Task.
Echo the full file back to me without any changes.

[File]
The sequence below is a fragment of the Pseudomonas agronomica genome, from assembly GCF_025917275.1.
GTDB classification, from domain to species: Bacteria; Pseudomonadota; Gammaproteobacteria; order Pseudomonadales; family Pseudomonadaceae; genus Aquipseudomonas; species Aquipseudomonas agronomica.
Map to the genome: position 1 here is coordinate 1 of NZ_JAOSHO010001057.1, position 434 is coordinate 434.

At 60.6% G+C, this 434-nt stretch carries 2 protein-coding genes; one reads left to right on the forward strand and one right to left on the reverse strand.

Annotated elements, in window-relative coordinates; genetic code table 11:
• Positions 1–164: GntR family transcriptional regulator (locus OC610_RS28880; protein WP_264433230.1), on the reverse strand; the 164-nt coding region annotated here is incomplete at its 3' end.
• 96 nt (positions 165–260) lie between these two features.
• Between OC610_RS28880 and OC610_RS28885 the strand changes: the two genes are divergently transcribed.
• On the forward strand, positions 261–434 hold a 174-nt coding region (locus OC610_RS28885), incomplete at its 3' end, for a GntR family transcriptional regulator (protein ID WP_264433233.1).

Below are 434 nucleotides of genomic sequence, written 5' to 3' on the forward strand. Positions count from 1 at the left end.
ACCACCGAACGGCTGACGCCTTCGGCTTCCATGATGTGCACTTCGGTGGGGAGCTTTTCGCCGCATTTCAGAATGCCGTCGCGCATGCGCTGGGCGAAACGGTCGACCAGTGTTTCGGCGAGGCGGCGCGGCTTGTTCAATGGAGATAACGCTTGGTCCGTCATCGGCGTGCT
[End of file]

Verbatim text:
The sequence below is a fragment of the Pseudomonas agronomica genome, from assembly GCF_025917275.1.
GTDB classification, from domain to species: Bacteria; Pseudomonadota; Gammaproteobacteria; order Pseudomonadales; family Pseudomonadaceae; genus Aquipseudomonas; species Aquipseudomonas agronomica.
Map to the genome: position 1 here is coordinate 1 of NZ_JAOSHO010001057.1, position 434 is coordinate 434.

At 60.6% G+C, this 434-nt stretch carries 2 protein-coding genes; one reads left to right on the forward strand and one right to left on the reverse strand.

Annotated elements, in window-relative coordinates; genetic code table 11:
• Positions 1–164: GntR family transcriptional regulator (locus OC610_RS28880; protein WP_264433230.1), on the reverse strand; the 164-nt coding region annotated here is incomplete at its 3' end.
• 96 nt (positions 165–260) lie between these two features.
• Between OC610_RS28880 and OC610_RS28885 the strand changes: the two genes are divergently transcribed.
• On the forward strand, positions 261–434 hold a 174-nt coding region (locus OC610_RS28885), incomplete at its 3' end, for a GntR family transcriptional regulator (protein ID WP_264433233.1).

Below are 434 nucleotides of genomic sequence, written 5' to 3' on the forward strand. Positions count from 1 at the left end.
ACCACCGAACGGCTGACGCCTTCGGCTTCCATGATGTGCACTTCGGTGGGGAGCTTTTCGCCGCATTTCAGAATGCCGTCGCGCATGCGCTGGGCGAAACGGTCGACCAGTGTTTCGGCGAGGCGGCGCGGCTTGTTCAATGGAGATAACGCTTGGTCCGTCATCGGCGTGCT